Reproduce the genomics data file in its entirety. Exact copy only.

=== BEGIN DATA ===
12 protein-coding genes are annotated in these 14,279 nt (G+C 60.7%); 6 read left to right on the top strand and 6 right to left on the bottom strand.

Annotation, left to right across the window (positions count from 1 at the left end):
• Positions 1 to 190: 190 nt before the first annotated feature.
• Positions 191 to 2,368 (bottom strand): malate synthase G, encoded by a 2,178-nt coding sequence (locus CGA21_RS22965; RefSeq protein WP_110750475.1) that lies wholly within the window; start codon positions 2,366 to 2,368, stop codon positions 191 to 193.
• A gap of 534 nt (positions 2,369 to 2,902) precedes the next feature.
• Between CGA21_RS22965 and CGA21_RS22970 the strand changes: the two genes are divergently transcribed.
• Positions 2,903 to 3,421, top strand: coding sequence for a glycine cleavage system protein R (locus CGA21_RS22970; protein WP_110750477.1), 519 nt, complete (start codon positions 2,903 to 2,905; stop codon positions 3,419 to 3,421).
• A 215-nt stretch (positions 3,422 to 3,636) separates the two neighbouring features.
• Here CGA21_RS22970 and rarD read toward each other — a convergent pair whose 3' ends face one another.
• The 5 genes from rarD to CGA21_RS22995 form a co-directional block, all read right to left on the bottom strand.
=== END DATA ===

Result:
12 protein-coding genes are annotated in these 14,279 nt (G+C 60.7%); 6 read left to right on the top strand and 6 right to left on the bottom strand.

Annotation, left to right across the window (positions count from 1 at the left end):
• Positions 1 to 190: 190 nt before the first annotated feature.
• Positions 191 to 2,368 (bottom strand): malate synthase G, encoded by a 2,178-nt coding sequence (locus CGA21_RS22965; RefSeq protein WP_110750475.1) that lies wholly within the window; start codon positions 2,366 to 2,368, stop codon positions 191 to 193.
• A gap of 534 nt (positions 2,369 to 2,902) precedes the next feature.
• Between CGA21_RS22965 and CGA21_RS22970 the strand changes: the two genes are divergently transcribed.
• Positions 2,903 to 3,421, top strand: coding sequence for a glycine cleavage system protein R (locus CGA21_RS22970; protein WP_110750477.1), 519 nt, complete (start codon positions 2,903 to 2,905; stop codon positions 3,419 to 3,421).
• A 215-nt stretch (positions 3,422 to 3,636) separates the two neighbouring features.
• Here CGA21_RS22970 and rarD read toward each other — a convergent pair whose 3' ends face one another.
• The 5 genes from rarD to CGA21_RS22995 form a co-directional block, all read right to left on the bottom strand.